High noon for O’Reilly as AIB breaks ranks
Ex-billionaire’s plan to repay bank ‘very optimistic’ and an ‘expression of hope’
AIB said yesterday it was tired of “forbearance” and was worried it would be pushed to the “back of the queue” if it didn’t move against O’Reilly. Photograph: Dara Mac Dónaill
Bernard Somers slipped into the back of Court No 1 in the commercial court at 2.25pm yesterday. The veteran accountant had fought a behind-the-scenes battle since 2010 to try to tackle the debt mountain of his client Sir Anthony O’Reilly.
Four years ago Somers had convinced all nine of the ex-billionaire’s banks to agree to a “stand-still arrangement” to allow him sell assets to pay off debts. O’Reilly owed his banks more than €300 million in 2008 but he had wealth too, built up over the decades.
There was little appetite among his bankers to pull him down, based on respect for his brilliant business career, but there was also pragmatism. A fire sale was in no one’s interests.
Assets cashed inNelson Mandela
O’Reilly had stakes in three listed companies: Heinz, the bean company he once led; Providence Resources, an exploration company where son Tony jnr was chief executive; and Independent News & Media (INM), once also led by himself and, later, another son, Gavin.
In February 2013 O’Reilly raised tens of millions when Warren Buffett and 3G Capital bought Heinz for $23 billion. Buffett said one reason he bought Heinz was that he had become fascinated with the company after hearing O’Reilly tell tales about it at the home of ex-Washington Post publisher Katherine Graham.
Next should have been Providence Resources. In 2012 it was reported to have found €1.6 billion worth of oil off the coast of Cork. Foreign buyers were rumoured to be circling but none emerged and its shares fell back.
At INM, O’Reilly saw his shares – once worth hundreds of millions – decimated by the economic crash, the digital era and excessive borrowing. Add in shareholder Denis O’Brien and a corporate restructuring and O’Reilly’s stake fell in value hugely.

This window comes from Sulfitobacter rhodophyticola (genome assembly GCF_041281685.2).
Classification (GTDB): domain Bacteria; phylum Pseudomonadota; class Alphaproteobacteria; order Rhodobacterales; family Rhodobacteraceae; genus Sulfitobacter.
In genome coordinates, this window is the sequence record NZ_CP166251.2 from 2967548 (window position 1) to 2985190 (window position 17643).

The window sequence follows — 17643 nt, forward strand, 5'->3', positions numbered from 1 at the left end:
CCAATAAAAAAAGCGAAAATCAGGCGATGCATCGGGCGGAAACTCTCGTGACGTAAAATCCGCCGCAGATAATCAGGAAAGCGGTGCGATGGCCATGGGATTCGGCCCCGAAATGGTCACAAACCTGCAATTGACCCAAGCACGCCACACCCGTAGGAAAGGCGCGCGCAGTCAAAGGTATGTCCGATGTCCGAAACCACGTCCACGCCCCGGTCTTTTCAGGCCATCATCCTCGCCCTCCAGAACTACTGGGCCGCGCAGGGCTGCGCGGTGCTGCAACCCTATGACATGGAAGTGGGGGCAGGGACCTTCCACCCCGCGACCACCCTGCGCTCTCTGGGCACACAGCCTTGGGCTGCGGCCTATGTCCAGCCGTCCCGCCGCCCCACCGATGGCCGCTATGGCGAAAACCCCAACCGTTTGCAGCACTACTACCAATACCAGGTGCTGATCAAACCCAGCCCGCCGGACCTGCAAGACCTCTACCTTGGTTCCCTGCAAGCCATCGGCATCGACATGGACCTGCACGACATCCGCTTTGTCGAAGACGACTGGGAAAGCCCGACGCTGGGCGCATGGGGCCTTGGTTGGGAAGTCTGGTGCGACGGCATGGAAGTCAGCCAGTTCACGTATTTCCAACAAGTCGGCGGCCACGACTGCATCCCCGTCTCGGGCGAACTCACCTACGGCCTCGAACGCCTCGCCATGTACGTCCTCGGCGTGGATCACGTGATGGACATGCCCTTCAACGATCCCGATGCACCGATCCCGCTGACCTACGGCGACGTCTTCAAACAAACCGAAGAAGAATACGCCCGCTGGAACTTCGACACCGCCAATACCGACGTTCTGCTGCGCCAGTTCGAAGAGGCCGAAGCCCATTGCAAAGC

ACCBank told him to sell some of these shares, and the court heard yesterday that his remaining shares in the company are available for sale whenever his banks want.
It said his plans to repay his banks were “an expression of hope” and “very optimistic” when the reality, it claimed, was that he was “insolvent”.
O’Reilly’s legal team raised an earlier possible deal in his defence. AIB dismissed this and said the chances of O’Reilly paying off his debts were as likely as “Mr Spock from Star Trek coming back to the table” in a movie.
Mr Justice Peter Kelly summarised the bank’s position as: “Whatever rush occurs [for O’Reilly’s remaining assets], if there is a rush, you will be in front?”
“Precisely so,” AIB replied. “It is a terribly simple point.”
The judge took until Friday at 11.30am to consider giving O’Reilly a stay of six months.
It is close to high noon for the State’s once most revered businessman. It has taken all his skills, and that of his trusty Somers, to save him thus far.